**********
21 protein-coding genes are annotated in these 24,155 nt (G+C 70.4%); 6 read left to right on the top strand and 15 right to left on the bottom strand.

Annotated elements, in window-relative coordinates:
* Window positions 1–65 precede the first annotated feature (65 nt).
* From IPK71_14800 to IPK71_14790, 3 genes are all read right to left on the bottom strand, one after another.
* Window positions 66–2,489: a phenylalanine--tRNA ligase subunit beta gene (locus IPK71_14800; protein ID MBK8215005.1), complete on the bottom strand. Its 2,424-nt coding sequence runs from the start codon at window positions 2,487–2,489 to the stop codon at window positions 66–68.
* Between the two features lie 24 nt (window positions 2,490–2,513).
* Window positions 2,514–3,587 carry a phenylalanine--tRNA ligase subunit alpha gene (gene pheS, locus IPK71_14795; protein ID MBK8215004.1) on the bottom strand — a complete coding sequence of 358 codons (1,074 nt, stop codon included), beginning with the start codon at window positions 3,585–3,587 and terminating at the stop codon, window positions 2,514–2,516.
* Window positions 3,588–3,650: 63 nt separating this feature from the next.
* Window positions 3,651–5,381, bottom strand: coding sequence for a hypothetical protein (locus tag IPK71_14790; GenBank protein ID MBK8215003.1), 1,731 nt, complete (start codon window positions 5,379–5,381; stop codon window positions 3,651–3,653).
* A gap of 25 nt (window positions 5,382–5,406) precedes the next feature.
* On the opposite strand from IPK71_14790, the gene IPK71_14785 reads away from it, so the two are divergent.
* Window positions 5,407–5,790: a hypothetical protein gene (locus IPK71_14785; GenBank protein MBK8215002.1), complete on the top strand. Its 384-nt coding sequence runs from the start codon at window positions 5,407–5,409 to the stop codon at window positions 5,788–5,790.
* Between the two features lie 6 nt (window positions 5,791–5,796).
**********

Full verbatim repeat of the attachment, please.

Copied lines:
21 protein-coding genes are annotated in these 24,155 nt (G+C 70.4%); 6 read left to right on the top strand and 15 right to left on the bottom strand.

Annotated elements, in window-relative coordinates:
* Window positions 1–65 precede the first annotated feature (65 nt).
* From IPK71_14800 to IPK71_14790, 3 genes are all read right to left on the bottom strand, one after another.
* Window positions 66–2,489: a phenylalanine--tRNA ligase subunit beta gene (locus IPK71_14800; protein ID MBK8215005.1), complete on the bottom strand. Its 2,424-nt coding sequence runs from the start codon at window positions 2,487–2,489 to the stop codon at window positions 66–68.
* Between the two features lie 24 nt (window positions 2,490–2,513).
* Window positions 2,514–3,587 carry a phenylalanine--tRNA ligase subunit alpha gene (gene pheS, locus IPK71_14795; protein ID MBK8215004.1) on the bottom strand — a complete coding sequence of 358 codons (1,074 nt, stop codon included), beginning with the start codon at window positions 3,585–3,587 and terminating at the stop codon, window positions 2,514–2,516.
* Window positions 3,588–3,650: 63 nt separating this feature from the next.
* Window positions 3,651–5,381, bottom strand: coding sequence for a hypothetical protein (locus tag IPK71_14790; GenBank protein ID MBK8215003.1), 1,731 nt, complete (start codon window positions 5,379–5,381; stop codon window positions 3,651–3,653).
* A gap of 25 nt (window positions 5,382–5,406) precedes the next feature.
* On the opposite strand from IPK71_14790, the gene IPK71_14785 reads away from it, so the two are divergent.
* Window positions 5,407–5,790: a hypothetical protein gene (locus IPK71_14785; GenBank protein MBK8215002.1), complete on the top strand. Its 384-nt coding sequence runs from the start codon at window positions 5,407–5,409 to the stop codon at window positions 5,788–5,790.
* Between the two features lie 6 nt (window positions 5,791–5,796).